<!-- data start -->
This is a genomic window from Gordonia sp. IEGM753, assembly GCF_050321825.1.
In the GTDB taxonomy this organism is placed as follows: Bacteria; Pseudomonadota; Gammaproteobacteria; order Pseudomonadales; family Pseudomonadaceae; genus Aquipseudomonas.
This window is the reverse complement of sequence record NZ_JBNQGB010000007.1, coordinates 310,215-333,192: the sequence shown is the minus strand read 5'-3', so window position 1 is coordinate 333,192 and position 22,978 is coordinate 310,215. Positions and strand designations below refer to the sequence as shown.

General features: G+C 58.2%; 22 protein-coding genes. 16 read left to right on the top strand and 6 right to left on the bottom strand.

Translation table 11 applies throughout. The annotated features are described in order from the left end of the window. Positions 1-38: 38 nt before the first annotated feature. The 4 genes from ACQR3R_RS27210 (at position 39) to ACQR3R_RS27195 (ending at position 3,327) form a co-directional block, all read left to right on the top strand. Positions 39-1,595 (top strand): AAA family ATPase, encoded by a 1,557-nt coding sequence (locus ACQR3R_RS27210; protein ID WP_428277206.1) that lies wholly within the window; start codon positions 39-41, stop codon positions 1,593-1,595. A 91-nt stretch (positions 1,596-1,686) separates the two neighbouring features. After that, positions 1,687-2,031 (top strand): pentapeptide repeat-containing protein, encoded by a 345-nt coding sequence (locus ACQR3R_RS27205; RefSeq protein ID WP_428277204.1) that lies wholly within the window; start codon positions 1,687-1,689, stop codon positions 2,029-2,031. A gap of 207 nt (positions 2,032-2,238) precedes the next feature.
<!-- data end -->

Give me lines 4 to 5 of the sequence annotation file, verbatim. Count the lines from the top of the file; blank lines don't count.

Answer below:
General features: G+C 58.2%; 22 protein-coding genes. 16 read left to right on the top strand and 6 right to left on the bottom strand.

Translation table 11 applies throughout. The annotated features are described in order from the left end of the window. Positions 1-38: 38 nt before the first annotated feature. The 4 genes from ACQR3R_RS27210 (at position 39) to ACQR3R_RS27195 (ending at position 3,327) form a co-directional block, all read left to right on the top strand. Positions 39-1,595 (top strand): AAA family ATPase, encoded by a 1,557-nt coding sequence (locus ACQR3R_RS27210; protein ID WP_428277206.1) that lies wholly within the window; start codon positions 39-41, stop codon positions 1,593-1,595. A 91-nt stretch (positions 1,596-1,686) separates the two neighbouring features. After that, positions 1,687-2,031 (top strand): pentapeptide repeat-containing protein, encoded by a 345-nt coding sequence (locus ACQR3R_RS27205; RefSeq protein ID WP_428277204.1) that lies wholly within the window; start codon positions 1,687-1,689, stop codon positions 2,029-2,031. A gap of 207 nt (positions 2,032-2,238) precedes the next feature.